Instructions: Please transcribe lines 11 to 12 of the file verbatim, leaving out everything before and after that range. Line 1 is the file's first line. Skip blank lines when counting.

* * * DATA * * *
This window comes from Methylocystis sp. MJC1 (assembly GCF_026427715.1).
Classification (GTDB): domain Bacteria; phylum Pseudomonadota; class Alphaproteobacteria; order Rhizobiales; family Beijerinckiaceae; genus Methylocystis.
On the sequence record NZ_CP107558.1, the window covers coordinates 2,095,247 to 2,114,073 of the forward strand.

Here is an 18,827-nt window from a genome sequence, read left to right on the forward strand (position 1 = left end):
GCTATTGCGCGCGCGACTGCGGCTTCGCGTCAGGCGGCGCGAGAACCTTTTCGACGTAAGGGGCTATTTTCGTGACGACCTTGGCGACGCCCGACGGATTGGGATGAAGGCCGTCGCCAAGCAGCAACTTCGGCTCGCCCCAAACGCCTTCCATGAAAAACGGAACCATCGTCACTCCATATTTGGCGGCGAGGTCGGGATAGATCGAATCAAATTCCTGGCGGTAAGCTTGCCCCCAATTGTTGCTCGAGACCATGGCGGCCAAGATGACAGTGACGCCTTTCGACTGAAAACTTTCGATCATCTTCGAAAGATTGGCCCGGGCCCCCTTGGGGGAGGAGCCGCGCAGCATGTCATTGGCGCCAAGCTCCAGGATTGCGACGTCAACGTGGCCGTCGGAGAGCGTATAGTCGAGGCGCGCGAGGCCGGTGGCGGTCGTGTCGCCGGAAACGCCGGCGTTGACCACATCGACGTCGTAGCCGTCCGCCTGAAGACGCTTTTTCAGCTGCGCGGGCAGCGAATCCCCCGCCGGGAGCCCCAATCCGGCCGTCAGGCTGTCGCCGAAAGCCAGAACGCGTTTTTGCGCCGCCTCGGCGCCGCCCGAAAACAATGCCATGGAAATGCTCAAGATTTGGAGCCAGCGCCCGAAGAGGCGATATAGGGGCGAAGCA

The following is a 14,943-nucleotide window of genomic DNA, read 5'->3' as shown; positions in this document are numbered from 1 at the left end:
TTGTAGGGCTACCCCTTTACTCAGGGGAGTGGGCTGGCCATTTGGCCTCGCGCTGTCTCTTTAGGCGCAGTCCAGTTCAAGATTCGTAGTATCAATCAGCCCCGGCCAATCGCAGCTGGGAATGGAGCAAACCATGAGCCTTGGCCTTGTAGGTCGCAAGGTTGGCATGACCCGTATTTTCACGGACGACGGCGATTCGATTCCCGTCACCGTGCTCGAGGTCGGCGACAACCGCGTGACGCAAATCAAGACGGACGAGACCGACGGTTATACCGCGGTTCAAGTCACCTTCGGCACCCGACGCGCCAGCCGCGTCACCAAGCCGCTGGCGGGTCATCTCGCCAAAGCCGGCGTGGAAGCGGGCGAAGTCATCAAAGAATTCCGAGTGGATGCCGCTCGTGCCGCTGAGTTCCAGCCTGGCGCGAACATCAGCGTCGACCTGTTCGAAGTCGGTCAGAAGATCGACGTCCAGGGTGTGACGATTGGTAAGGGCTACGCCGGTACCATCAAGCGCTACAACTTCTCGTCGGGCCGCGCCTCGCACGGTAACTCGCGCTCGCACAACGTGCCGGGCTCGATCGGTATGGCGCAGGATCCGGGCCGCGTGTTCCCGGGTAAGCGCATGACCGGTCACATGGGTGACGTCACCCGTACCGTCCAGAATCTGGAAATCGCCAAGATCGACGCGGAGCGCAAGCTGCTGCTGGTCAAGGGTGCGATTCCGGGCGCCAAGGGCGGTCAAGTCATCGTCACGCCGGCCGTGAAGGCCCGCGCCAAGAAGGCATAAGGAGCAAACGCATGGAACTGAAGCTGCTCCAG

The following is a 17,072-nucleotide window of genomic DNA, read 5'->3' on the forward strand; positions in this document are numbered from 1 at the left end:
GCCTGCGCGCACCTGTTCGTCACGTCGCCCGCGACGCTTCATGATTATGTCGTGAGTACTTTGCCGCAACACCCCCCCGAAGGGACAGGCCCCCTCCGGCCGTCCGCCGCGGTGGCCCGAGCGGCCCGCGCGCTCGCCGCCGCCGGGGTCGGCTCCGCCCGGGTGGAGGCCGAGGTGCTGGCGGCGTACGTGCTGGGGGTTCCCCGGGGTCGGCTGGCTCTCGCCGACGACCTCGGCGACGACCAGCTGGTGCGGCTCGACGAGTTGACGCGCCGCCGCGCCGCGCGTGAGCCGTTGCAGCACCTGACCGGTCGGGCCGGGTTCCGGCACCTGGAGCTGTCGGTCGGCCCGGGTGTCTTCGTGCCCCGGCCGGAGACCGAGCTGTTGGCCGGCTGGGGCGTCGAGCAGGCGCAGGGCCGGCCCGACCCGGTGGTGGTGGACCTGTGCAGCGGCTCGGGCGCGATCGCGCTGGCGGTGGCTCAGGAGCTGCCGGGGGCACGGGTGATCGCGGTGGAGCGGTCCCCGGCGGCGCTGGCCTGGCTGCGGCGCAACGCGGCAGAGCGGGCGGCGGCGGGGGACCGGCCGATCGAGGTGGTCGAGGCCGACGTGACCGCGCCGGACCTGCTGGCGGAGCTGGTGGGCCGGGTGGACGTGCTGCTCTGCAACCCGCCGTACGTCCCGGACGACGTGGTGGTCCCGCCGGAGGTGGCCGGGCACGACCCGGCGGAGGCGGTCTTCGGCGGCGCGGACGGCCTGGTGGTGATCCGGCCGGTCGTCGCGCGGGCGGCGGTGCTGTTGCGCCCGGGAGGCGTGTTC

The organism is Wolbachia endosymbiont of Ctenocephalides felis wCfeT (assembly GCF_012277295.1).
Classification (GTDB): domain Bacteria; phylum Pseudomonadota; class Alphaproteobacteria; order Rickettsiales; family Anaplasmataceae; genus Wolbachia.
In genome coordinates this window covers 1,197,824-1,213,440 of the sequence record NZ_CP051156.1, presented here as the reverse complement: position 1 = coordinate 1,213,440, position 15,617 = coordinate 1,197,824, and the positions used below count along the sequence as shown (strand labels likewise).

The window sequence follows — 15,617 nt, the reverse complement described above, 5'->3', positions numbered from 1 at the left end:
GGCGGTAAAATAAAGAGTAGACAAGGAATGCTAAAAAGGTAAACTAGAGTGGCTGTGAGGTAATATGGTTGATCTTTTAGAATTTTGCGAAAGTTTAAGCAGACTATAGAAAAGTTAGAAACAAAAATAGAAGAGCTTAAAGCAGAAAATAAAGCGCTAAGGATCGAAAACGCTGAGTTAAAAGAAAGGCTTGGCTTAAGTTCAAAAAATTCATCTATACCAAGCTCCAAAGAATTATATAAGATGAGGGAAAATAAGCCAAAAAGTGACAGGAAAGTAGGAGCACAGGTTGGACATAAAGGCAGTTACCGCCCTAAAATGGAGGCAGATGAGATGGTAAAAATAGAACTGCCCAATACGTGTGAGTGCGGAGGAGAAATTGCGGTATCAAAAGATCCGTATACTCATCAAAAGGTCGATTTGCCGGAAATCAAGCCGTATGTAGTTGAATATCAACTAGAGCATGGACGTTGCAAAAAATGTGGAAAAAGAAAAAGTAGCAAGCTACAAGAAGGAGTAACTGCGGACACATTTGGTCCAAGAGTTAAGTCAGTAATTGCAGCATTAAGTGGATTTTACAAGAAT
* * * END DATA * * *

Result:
Classification (GTDB): domain Bacteria; phylum Pseudomonadota; class Alphaproteobacteria; order Rickettsiales; family Anaplasmataceae; genus Wolbachia.
In genome coordinates this window covers 1,197,824-1,213,440 of the sequence record NZ_CP051156.1, presented here as the reverse complement: position 1 = coordinate 1,213,440, position 15,617 = coordinate 1,197,824, and the positions used below count along the sequence as shown (strand labels likewise).